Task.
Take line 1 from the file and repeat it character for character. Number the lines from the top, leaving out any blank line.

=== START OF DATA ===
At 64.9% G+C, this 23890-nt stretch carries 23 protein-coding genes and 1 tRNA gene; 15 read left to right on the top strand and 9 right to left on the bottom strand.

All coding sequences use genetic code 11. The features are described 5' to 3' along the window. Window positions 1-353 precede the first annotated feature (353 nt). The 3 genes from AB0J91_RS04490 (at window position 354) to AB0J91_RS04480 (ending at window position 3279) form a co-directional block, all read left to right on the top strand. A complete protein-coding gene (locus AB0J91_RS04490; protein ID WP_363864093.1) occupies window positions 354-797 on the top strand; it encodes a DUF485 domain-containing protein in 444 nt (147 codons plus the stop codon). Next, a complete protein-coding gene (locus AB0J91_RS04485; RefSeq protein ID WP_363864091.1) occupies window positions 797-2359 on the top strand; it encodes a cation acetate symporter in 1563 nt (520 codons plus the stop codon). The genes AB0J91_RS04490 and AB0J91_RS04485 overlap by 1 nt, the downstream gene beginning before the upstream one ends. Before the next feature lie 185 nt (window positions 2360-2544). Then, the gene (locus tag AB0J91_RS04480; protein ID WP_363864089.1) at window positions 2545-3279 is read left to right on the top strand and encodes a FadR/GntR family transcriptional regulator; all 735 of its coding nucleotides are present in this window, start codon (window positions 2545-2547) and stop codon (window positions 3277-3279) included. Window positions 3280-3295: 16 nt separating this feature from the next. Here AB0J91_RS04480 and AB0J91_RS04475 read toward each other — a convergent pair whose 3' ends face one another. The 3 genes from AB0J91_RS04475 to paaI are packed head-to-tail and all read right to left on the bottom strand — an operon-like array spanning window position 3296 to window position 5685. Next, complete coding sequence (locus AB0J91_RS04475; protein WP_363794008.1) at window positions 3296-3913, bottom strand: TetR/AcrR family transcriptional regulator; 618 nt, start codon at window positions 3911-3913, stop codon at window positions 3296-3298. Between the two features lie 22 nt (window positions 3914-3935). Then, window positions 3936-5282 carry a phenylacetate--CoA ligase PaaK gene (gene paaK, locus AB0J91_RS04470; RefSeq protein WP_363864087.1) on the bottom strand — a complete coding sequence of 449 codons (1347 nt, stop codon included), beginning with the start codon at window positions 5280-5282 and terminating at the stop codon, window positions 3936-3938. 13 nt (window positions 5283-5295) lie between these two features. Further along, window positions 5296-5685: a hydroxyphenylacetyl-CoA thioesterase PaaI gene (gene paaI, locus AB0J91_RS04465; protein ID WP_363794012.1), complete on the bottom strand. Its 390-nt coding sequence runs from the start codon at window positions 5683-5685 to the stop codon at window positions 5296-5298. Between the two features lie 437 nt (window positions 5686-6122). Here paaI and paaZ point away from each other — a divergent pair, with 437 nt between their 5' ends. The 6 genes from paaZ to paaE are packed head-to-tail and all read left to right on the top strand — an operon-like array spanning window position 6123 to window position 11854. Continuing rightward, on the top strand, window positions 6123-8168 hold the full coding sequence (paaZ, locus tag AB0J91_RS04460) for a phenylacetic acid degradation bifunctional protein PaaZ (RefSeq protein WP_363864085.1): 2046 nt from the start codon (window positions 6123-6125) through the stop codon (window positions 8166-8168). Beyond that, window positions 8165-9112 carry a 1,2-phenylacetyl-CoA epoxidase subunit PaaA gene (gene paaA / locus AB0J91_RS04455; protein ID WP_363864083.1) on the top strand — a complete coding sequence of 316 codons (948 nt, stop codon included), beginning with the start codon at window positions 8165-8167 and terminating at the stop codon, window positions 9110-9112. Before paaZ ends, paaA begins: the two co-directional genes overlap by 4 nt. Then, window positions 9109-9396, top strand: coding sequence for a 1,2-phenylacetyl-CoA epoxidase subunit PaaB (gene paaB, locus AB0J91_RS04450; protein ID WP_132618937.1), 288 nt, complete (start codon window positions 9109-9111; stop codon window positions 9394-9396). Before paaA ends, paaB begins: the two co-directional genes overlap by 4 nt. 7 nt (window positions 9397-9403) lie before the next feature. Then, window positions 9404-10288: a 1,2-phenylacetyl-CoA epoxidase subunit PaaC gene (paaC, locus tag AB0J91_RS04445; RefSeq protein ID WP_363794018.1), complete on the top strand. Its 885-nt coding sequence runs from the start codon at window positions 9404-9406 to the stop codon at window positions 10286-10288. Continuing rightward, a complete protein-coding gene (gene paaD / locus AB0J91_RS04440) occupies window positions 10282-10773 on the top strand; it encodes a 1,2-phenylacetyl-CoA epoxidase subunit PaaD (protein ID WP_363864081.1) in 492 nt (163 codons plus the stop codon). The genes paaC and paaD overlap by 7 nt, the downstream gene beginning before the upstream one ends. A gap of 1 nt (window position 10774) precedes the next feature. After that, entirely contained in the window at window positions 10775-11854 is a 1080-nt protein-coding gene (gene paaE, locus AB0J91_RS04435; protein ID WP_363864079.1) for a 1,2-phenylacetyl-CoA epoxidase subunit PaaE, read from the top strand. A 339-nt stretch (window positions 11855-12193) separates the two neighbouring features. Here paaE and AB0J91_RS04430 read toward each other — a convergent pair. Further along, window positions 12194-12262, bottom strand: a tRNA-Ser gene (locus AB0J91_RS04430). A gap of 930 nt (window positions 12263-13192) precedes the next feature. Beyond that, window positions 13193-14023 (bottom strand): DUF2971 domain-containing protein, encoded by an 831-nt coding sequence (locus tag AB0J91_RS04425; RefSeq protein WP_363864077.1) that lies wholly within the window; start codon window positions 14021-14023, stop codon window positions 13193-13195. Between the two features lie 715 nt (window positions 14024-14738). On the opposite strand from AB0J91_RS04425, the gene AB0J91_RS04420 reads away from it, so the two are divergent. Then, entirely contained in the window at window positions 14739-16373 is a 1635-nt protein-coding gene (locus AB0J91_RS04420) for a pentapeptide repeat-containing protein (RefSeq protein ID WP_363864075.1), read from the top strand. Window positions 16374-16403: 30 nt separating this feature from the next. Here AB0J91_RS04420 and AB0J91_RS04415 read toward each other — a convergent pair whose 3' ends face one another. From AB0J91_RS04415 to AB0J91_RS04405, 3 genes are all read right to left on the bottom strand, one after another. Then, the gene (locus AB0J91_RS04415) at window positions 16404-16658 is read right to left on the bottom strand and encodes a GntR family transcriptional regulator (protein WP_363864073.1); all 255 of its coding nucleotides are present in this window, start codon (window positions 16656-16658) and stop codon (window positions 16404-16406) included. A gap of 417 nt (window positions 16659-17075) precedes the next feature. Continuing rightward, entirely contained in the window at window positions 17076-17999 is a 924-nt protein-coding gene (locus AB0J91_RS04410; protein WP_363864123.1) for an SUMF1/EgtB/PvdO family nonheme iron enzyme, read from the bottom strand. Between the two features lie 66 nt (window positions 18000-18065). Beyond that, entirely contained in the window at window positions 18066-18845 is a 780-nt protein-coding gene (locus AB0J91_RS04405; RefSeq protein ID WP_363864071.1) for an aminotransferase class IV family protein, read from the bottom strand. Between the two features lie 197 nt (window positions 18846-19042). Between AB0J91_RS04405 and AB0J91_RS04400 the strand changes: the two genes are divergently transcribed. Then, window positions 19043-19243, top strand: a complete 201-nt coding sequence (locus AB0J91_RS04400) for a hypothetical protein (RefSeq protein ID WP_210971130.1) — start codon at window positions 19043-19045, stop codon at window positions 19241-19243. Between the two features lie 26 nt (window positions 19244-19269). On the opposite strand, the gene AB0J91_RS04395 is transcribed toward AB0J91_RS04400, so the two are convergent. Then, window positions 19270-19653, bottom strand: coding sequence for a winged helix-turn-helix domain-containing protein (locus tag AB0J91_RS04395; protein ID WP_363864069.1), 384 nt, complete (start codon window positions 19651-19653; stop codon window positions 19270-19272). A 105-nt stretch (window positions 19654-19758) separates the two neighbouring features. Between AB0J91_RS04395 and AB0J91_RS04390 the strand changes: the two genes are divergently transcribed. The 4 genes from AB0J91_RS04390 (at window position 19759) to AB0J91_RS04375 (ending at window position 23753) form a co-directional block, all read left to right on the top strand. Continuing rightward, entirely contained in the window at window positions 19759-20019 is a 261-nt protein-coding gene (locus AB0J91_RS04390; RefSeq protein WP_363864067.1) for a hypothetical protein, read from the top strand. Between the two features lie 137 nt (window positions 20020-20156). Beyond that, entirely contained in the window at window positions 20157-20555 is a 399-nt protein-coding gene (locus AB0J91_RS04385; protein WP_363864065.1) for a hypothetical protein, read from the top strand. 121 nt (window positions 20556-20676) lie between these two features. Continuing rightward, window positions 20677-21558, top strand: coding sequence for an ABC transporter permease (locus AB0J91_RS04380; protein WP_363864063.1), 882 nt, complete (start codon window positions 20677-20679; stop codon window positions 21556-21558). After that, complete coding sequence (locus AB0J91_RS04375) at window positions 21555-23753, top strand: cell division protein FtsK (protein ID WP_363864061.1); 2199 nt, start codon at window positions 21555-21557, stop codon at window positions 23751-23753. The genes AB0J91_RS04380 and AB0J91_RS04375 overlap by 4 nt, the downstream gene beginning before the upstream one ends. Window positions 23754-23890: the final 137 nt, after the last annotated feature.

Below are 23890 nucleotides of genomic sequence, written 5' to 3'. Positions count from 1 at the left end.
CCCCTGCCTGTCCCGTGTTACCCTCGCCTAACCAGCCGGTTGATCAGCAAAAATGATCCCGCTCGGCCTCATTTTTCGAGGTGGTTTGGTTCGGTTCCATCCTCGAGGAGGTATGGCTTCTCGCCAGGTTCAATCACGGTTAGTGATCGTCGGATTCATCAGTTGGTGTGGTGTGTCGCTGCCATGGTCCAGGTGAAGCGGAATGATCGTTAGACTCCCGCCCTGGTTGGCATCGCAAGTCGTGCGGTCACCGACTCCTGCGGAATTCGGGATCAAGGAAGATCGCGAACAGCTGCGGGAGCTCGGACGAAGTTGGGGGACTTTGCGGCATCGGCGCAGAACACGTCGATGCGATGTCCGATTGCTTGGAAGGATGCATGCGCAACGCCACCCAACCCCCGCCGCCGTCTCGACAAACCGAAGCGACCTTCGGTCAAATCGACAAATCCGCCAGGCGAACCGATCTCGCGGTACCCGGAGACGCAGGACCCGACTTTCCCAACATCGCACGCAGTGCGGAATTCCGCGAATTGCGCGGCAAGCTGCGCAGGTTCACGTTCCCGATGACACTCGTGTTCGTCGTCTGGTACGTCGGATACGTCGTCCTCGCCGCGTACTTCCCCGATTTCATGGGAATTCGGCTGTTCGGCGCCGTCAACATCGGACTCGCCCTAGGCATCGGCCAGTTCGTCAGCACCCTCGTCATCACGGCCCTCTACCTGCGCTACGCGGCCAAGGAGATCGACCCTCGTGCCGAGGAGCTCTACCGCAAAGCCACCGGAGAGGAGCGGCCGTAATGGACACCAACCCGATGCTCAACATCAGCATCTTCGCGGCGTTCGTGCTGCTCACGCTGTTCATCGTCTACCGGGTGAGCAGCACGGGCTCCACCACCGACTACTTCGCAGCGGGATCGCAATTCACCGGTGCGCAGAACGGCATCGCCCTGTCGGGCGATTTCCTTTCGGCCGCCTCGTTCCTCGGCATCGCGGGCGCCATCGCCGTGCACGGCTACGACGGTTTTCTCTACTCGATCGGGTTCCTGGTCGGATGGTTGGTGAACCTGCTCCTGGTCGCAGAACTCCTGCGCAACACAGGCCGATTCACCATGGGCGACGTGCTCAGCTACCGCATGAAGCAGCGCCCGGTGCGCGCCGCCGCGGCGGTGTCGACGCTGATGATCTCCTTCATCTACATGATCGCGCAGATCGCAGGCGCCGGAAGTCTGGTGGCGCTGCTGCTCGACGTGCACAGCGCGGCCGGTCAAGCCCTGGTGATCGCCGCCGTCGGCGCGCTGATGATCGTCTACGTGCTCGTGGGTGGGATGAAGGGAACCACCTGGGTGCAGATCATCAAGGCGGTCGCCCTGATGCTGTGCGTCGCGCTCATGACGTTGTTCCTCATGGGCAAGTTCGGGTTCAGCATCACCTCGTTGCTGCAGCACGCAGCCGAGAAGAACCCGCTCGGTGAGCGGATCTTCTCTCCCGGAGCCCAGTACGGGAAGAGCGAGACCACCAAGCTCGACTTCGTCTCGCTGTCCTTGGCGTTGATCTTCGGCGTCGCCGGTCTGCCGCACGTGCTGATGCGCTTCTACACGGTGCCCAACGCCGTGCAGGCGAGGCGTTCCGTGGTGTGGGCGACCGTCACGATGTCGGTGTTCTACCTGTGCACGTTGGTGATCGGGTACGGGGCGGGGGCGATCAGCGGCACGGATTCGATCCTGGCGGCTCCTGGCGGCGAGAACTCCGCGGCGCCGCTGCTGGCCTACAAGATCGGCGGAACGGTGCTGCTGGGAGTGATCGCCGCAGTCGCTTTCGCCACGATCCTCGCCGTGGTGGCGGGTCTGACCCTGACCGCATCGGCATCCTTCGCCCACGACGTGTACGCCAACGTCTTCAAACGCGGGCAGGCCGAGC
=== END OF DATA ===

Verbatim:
At 64.9% G+C, this 23890-nt stretch carries 23 protein-coding genes and 1 tRNA gene; 15 read left to right on the top strand and 9 right to left on the bottom strand.